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Two fires in one week claim Gulf migrant lives

On February 28, 2015

A fire ripped through a warehouse illegally housing migrant workers in the al-Mussafah industrial area of Abu Dhabi last week, killing at least 10 workers, The Independent newspaper reported. The fire is believed to have started to a car repair shop, from which it spread so quickly that the workers were killed before firemen could reach the building, the publication said.

Just days later, a blaze in Damman, Saudi Arabia took the lives of five sleeping migrant workers in accommodation at the Naser Furniture Factory, Albawaba News reported. Four are believed to be Bangladeshi nationals.

The bodies of the workers were so badly burned that they could not be identified, a labour attaché from the Bangladeshi Embassy said.

By contrast, a fire last week at The Torch, an 80-storey luxury residential tower in Dubai, did not result in any fatalities, thanks to a swift evacuation of the building, the BBC reported.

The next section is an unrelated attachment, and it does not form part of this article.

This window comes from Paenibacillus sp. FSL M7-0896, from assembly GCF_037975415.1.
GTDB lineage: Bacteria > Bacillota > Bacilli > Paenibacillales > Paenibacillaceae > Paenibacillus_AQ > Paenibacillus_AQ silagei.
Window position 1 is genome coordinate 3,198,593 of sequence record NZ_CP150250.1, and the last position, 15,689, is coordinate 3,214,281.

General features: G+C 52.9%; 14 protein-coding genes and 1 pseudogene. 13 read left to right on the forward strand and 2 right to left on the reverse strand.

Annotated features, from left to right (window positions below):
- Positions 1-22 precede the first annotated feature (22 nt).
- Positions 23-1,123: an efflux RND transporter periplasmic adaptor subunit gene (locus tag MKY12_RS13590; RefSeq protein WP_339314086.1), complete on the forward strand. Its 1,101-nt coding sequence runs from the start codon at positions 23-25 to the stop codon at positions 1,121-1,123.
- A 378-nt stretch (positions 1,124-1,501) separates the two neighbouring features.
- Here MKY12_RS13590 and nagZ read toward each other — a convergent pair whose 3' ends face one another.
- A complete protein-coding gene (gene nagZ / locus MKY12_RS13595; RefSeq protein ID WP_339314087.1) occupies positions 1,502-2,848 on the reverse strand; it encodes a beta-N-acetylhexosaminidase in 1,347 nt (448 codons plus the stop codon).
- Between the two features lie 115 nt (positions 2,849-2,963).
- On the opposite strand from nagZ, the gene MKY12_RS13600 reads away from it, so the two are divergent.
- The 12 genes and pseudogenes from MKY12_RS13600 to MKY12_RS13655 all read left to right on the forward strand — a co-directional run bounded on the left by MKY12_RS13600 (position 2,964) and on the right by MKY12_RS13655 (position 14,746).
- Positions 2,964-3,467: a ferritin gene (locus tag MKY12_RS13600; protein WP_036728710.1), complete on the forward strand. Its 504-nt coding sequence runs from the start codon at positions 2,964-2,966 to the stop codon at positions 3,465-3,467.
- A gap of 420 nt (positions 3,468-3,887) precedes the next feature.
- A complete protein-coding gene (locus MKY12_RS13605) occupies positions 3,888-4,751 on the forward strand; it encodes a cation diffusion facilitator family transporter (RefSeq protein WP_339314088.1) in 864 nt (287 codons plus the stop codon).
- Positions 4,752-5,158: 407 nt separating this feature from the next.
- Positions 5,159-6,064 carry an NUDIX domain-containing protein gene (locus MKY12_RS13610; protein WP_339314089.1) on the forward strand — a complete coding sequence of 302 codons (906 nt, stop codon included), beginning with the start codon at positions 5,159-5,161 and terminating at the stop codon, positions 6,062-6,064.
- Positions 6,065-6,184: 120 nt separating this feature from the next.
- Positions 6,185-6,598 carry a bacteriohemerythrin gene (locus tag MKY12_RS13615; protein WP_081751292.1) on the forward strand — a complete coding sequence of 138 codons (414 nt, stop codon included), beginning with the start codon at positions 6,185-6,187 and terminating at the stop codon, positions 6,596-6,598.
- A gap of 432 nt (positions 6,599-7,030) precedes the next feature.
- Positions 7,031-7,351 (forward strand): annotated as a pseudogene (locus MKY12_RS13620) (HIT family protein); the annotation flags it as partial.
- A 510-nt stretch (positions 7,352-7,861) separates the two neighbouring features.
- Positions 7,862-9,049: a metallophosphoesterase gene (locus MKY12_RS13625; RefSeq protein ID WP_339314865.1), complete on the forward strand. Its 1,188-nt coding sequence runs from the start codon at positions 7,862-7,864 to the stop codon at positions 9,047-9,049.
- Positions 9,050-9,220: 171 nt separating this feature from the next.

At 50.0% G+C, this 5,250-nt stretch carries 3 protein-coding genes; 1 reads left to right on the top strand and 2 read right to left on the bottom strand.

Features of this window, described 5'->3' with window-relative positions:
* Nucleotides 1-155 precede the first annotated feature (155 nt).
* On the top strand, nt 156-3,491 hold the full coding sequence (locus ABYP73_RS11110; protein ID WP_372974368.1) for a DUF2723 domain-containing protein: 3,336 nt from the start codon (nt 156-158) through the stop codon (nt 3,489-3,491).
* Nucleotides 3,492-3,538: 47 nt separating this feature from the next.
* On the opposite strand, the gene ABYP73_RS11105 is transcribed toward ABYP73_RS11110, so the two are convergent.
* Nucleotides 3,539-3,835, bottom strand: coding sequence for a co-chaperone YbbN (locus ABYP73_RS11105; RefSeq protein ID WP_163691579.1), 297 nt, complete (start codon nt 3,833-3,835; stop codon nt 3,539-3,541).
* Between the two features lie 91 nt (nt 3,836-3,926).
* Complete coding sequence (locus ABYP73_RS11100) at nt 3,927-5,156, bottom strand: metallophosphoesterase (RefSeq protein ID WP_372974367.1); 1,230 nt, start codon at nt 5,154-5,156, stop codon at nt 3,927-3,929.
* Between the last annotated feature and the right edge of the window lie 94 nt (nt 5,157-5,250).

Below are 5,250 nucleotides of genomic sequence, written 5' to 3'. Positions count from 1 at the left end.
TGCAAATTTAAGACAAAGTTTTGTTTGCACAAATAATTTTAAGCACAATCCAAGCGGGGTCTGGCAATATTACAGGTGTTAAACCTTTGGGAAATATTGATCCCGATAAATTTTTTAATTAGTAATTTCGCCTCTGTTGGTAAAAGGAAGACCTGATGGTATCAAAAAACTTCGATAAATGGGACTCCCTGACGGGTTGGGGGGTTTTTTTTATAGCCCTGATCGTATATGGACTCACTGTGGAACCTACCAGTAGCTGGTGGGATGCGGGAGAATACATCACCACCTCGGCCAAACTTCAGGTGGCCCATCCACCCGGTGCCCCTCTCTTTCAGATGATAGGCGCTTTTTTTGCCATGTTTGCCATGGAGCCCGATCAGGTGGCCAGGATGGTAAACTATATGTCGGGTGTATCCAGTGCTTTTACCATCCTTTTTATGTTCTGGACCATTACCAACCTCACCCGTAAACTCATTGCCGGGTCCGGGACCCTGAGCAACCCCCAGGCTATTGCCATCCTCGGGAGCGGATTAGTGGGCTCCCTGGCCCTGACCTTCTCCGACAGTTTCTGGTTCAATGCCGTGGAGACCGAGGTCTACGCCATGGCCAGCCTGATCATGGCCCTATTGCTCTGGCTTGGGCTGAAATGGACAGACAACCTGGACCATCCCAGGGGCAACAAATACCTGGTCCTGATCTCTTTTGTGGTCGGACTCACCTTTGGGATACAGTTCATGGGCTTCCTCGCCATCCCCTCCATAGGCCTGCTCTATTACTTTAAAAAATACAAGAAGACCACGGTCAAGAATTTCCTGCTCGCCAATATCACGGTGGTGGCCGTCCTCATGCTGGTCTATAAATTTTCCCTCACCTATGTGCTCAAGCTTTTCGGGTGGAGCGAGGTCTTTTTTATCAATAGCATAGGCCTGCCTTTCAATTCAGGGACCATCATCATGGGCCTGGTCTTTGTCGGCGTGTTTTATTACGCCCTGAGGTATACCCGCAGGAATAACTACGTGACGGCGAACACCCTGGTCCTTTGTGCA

The two fires highlight the stark differences between blue-collar migrant workers on the one hand, and wealthy expats and locals on the other, The Sydney Morning Herald's Brian Murphy wrote earlier this week:

It's another window into the parallel worlds for the millions of expat workers in the UAE and other Gulf states. One is glossed by a veneer of privilege and propped up by the belief that life here – endless malls, tax-free salaries, plentiful domestic help – offers more than ever possible at home in the West and elsewhere. The other side is found in places such as Musaffah or the barracks-style camps built to house workers, the vast majority from South Asia drawn by the hopes of making enough money to support families back home..... To be fair, such contrasts are hardly unique to the Gulf, particularly in emerging economic powers such as India and China. But no other place depends as heavily on low-cost foreign labour. Every bigger-higher-grander "vision" – a word much in vogue among the UAE's ruler-builders – literally rests upon the supply of workers from India, Pakistan, Bangladesh and elsewhere.

Fires in accommodation for migrant workers in the Gulf are an all-too-common occurrence: in January 2013 at least 15 workers died in a fire in Bahrain, the latest in a string of similar events in the Gulf kingdom, Migrant Rights reported.